The book is very popular and is recognized as a classic in children’s literature. The publisher was encouraged by the book’s critical and financial success and, therefore, requested a sequel. As Tolkien’s work progressed on the successor The Lord of the Rings, he made retrospective accommodations for it in The Hobbit. The movie after the book was entirely shot in New Zealand. The country is considered the real Middle‑earth and you will see that by exploring the dramatic, contrasting landscapes that have inspired the world’s best filmmakers. The famous actor, Martin Freeman who plays in The Hobbit has said: “A lot of the world’s impression of New Zealand is that landscape; the rolling hills, the mountains and the fiords…it’s got everything in it.” If you want to discover the latest news about visiting Hobbiton check here.
Locations: Matamata (North Island) – Hobbiton, Queenstown (a resort town in Otago)
2) The Lord of the Rings (1954) by J.R.R Tolkien
The Lord of the Rings is an epic high fantasy best-selling novel, famous all around the world with over 150 million copies sold. The book has inspired and continues to inspire, artwork, music, films and television, video games, board games, and subsequent literature. The landscapes of Middle‑earth came alive after they were featured in The Lord of the Rings Trilogy from 2001-2003. Over 150 real New Zealand locations were used so you can discover a lot of places when visiting this amazing country.
Locations: Matamata (North Island) – Hobbiton, Queenstown, Dimrill Dale, Southern Lakes, Wellington
Following the steps of:
1) The Jungle Book (1984) by Rudyard Kipling
Kipling’s original is the best primer for a trip to the Indian jungle. As you probably already know, most of the characters in the book are animals such as Shere Khan the tiger and Baloo the bear, though the main character is the boy Mowgli, who is raised in the jungle by wolves. The Jungle Book has remained popular, partly through its many adaptations for film and other media. The stories are set in a forest in India. One place mentioned repeatedly is “Seonee” (Seoni), in the central state of Madhya Pradesh. Ranthambhore National Park in Rajasthan is the ideal stand-in for the steamy forests where Mowgli and Baloo gambolled. If you are lucky, you might even spot a real sloth bear, tigers, and leopards.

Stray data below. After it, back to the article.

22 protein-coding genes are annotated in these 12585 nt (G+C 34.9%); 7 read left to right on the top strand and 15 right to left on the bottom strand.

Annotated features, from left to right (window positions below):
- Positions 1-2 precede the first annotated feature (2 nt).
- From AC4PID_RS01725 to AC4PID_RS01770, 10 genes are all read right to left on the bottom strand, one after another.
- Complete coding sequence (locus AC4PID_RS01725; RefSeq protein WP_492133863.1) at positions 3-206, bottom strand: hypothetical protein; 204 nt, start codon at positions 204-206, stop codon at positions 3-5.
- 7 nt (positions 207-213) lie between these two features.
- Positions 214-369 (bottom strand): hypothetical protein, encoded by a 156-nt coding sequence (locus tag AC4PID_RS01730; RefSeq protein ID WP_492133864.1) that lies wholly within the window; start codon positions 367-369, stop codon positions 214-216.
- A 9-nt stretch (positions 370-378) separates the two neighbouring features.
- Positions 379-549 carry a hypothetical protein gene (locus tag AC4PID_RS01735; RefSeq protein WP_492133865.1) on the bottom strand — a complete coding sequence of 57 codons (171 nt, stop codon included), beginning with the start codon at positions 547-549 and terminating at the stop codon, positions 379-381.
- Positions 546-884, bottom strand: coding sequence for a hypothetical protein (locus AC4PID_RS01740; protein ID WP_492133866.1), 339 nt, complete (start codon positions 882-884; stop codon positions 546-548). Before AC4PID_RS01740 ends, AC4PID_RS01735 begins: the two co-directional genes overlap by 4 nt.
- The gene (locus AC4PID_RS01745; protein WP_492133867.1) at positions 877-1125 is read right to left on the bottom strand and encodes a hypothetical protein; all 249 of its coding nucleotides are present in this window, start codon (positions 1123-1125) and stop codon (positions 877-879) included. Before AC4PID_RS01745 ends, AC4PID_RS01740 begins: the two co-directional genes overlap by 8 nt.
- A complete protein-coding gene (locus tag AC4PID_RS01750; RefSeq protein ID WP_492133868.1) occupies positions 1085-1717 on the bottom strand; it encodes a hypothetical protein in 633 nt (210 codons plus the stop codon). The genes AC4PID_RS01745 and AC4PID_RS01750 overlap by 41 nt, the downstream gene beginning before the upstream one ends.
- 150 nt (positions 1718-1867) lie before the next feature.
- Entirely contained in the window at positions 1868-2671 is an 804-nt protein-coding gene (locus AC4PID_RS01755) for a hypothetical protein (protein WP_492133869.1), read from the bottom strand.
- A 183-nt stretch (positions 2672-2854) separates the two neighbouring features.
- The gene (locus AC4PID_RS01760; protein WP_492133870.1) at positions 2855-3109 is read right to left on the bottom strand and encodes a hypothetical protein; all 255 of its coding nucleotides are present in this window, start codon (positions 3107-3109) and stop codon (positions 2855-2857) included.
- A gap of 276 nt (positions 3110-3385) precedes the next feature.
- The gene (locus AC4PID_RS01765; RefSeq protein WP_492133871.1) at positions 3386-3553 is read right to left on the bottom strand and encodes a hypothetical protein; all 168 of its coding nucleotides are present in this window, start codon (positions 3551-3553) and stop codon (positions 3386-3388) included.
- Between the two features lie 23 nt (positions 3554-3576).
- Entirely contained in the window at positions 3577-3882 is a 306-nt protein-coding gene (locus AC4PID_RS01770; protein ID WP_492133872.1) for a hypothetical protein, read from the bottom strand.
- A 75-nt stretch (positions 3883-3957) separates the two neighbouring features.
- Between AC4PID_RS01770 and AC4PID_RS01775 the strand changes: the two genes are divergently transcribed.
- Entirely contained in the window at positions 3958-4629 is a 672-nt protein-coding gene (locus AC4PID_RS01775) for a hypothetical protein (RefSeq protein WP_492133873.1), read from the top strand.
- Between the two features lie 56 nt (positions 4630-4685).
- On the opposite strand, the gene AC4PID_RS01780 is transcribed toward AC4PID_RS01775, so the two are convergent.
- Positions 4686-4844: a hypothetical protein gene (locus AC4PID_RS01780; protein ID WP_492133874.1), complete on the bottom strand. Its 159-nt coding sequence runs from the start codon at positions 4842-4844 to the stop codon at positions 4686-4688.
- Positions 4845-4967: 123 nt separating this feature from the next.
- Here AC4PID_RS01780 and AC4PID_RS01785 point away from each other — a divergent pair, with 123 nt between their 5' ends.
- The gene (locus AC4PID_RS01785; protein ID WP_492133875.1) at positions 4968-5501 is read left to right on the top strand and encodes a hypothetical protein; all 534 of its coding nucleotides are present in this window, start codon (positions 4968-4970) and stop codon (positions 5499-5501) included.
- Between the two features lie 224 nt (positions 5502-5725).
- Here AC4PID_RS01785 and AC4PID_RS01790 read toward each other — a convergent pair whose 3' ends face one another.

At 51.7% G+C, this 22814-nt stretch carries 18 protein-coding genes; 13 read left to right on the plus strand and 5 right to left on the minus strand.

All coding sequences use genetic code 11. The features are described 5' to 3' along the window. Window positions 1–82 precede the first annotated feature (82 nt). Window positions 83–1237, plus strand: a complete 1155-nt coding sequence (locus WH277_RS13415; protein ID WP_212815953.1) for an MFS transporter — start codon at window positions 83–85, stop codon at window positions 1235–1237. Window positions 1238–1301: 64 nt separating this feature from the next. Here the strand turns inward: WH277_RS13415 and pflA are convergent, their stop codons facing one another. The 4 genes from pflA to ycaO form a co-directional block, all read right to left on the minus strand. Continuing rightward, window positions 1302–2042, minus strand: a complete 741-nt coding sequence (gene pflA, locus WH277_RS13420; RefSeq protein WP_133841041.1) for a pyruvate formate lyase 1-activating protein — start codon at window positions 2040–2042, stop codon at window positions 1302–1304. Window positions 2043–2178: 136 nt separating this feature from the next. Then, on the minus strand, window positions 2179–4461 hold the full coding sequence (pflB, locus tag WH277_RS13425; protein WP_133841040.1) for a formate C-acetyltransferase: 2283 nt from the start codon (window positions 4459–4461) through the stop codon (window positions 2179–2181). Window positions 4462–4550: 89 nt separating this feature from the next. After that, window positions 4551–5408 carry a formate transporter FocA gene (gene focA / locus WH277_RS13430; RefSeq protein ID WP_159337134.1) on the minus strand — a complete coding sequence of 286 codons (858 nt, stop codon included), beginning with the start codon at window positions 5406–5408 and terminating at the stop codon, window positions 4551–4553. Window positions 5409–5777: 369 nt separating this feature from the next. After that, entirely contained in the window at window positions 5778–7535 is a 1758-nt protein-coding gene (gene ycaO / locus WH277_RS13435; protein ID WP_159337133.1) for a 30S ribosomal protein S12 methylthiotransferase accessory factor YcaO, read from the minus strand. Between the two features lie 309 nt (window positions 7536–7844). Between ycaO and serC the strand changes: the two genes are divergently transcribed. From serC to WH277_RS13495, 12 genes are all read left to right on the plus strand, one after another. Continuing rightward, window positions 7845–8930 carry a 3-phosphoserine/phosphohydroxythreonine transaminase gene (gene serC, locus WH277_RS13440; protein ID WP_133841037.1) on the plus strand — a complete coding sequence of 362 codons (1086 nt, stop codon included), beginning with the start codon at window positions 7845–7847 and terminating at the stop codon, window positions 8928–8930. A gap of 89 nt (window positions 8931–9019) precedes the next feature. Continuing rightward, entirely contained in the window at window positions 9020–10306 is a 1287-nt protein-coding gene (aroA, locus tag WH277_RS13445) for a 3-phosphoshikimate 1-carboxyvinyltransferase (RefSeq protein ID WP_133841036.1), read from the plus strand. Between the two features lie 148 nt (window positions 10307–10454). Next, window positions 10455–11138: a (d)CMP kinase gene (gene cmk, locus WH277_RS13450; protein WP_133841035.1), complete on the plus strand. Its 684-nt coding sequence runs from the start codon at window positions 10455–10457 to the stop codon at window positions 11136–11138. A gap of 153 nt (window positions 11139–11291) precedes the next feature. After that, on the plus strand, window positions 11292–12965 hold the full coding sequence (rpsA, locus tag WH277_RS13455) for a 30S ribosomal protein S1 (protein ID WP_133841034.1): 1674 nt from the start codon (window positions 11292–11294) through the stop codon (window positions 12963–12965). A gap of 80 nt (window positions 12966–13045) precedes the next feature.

Locations: Madhya Pradesh, Ranthambhore National Park (Rajasthan)
2) A Thousand & One Nights (Anonymous folk tales)
One Thousand and One Nights is a collection of Middle Eastern folk tales compiled in Arabic during the Islamic Golden Age. It is often known in English as the Arabian Nights. the initial frame story of the ruler Shahryār and his wife Scheherazade and the framing device incorporated throughout the tales themselves. Indian folklore is represented in the Nights by certain animal stories, which reflect influence from ancient Sanskrit fables. The influence of the Panchatantra and Baital Pachisi is particularly notable. The Jataka Tales are a collection of 547 Buddhist stories, which are for the most part moral stories with an ethical purpose. Various characters from this epic have themselves become cultural icons in Western culture, such as Aladdin, Sinbad and Ali Baba. Part of its popularity may have sprung from improved standards of historical and geographical knowledge.
3) The Tiger-Skin Rug (1979) by Gerald Rose
The story follows the journey of a tiger who masquerades as a tiger-skin rug and saves a maharaja. It’s amazing how easy it is for the tiger to pass himself off as a rug – he enjoys a life of luxury with the Rajah’s family, snacking on midnight feasts and playing with his children. He goes entirely undetected, until one night, when he risks expulsion from his comfortable abode as burglars break into the palace and he has to decide whether to stay in disguise as a rug – or save the Rajah from a horrible beating. However, tigers who live in houses can have happy endings, as seen in this perfect picture book.
Images courtesy of Shutter Stock.